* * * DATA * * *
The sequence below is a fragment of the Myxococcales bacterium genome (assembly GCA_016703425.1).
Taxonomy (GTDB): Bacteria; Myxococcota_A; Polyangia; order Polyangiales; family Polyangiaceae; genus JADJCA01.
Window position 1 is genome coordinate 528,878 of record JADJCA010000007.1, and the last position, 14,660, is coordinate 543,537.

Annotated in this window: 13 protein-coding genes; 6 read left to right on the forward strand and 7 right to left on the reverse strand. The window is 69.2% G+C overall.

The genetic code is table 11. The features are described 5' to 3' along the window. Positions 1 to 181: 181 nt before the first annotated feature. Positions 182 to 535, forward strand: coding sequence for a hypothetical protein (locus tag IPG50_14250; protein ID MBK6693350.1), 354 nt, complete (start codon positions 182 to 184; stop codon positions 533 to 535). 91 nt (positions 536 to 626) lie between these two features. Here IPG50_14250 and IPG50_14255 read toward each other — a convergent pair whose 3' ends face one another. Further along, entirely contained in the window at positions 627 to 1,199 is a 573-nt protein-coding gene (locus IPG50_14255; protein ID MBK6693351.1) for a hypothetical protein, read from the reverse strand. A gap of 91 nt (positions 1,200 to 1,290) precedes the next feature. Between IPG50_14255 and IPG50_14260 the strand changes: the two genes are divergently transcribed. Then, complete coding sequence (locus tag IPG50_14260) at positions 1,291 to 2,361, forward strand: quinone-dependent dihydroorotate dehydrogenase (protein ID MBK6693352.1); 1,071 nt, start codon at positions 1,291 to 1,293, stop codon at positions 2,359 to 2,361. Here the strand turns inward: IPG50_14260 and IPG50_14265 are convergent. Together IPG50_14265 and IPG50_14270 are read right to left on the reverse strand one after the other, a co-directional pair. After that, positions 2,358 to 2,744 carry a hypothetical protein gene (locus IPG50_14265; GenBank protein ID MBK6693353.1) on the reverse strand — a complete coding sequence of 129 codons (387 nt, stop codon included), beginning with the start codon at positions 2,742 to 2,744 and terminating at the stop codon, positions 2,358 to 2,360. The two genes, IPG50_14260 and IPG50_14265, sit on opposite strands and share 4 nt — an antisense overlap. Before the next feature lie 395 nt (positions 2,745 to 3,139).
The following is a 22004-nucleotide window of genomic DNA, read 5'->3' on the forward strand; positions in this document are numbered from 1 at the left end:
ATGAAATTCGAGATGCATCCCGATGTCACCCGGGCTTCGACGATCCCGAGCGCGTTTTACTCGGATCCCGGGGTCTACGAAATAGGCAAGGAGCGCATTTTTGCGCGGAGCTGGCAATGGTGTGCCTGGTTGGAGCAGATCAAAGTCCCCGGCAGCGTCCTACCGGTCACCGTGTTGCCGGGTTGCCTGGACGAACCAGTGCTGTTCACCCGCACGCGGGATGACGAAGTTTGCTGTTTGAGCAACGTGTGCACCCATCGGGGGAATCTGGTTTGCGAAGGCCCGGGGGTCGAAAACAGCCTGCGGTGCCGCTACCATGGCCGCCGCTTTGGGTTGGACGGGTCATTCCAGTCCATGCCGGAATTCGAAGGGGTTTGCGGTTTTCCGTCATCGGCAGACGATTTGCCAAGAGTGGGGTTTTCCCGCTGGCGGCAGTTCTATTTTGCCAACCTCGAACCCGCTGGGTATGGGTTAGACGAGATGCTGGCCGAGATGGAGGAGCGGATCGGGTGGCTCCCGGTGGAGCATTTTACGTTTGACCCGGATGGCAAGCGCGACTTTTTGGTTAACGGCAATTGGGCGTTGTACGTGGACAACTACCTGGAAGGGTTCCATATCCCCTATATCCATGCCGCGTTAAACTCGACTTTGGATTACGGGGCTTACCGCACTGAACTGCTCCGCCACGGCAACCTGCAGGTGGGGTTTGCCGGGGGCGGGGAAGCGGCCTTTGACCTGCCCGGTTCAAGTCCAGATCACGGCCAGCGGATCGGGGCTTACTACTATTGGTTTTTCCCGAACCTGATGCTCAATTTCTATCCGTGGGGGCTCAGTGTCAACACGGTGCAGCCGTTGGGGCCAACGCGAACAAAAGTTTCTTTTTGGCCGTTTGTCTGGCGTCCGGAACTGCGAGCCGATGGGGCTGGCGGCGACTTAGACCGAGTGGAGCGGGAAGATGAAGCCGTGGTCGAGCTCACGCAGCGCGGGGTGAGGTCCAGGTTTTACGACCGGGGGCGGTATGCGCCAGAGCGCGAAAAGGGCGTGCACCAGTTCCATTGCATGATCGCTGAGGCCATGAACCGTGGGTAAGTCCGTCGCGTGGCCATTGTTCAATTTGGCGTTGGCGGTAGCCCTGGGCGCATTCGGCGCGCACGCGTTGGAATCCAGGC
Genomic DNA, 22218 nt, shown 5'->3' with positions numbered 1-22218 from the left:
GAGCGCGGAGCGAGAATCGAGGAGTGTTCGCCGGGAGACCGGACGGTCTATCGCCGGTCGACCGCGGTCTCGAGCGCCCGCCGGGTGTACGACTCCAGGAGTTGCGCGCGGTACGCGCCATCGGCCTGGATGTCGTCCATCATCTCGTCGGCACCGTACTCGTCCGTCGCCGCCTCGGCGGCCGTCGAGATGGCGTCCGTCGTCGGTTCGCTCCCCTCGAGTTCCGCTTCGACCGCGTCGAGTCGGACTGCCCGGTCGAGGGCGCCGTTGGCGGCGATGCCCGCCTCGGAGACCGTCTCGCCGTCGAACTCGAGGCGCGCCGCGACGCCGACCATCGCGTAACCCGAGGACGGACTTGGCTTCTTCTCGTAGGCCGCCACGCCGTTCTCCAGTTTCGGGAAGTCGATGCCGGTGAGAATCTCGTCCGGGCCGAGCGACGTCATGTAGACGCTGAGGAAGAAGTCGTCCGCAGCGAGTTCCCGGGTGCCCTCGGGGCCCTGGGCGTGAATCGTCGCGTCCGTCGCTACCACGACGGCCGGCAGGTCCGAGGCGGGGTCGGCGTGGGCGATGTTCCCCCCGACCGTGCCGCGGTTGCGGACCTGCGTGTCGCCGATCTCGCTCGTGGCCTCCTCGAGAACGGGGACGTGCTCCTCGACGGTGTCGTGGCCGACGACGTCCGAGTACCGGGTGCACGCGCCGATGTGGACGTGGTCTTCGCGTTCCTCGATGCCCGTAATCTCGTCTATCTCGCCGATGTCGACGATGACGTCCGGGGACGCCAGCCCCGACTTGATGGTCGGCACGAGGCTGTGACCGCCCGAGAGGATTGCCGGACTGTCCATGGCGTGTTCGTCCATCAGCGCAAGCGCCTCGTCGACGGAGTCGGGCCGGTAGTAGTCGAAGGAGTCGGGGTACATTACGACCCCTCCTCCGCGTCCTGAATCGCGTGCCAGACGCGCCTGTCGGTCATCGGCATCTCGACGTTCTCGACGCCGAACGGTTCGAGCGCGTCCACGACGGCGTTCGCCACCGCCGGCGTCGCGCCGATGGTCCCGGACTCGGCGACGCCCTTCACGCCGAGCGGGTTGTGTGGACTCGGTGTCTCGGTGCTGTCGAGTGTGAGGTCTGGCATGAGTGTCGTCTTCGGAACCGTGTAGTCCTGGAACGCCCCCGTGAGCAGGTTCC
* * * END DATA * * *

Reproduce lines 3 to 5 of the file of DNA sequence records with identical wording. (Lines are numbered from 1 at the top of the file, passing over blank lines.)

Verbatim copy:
Window position 1 is genome coordinate 528,878 of record JADJCA010000007.1, and the last position, 14,660, is coordinate 543,537.

Annotated in this window: 13 protein-coding genes; 6 read left to right on the forward strand and 7 right to left on the reverse strand. The window is 69.2% G+C overall.

The genetic code is table 11. The features are described 5' to 3' along the window. Positions 1 to 181: 181 nt before the first annotated feature. Positions 182 to 535, forward strand: coding sequence for a hypothetical protein (locus tag IPG50_14250; protein ID MBK6693350.1), 354 nt, complete (start codon positions 182 to 184; stop codon positions 533 to 535). 91 nt (positions 536 to 626) lie between these two features. Here IPG50_14250 and IPG50_14255 read toward each other — a convergent pair whose 3' ends face one another. Further along, entirely contained in the window at positions 627 to 1,199 is a 573-nt protein-coding gene (locus IPG50_14255; protein ID MBK6693351.1) for a hypothetical protein, read from the reverse strand. A gap of 91 nt (positions 1,200 to 1,290) precedes the next feature. Between IPG50_14255 and IPG50_14260 the strand changes: the two genes are divergently transcribed. Then, complete coding sequence (locus tag IPG50_14260) at positions 1,291 to 2,361, forward strand: quinone-dependent dihydroorotate dehydrogenase (protein ID MBK6693352.1); 1,071 nt, start codon at positions 1,291 to 1,293, stop codon at positions 2,359 to 2,361. Here the strand turns inward: IPG50_14260 and IPG50_14265 are convergent. Together IPG50_14265 and IPG50_14270 are read right to left on the reverse strand one after the other, a co-directional pair. After that, positions 2,358 to 2,744 carry a hypothetical protein gene (locus IPG50_14265; GenBank protein ID MBK6693353.1) on the reverse strand — a complete coding sequence of 129 codons (387 nt, stop codon included), beginning with the start codon at positions 2,742 to 2,744 and terminating at the stop codon, positions 2,358 to 2,360. The two genes, IPG50_14260 and IPG50_14265, sit on opposite strands and share 4 nt — an antisense overlap. Before the next feature lie 395 nt (positions 2,745 to 3,139).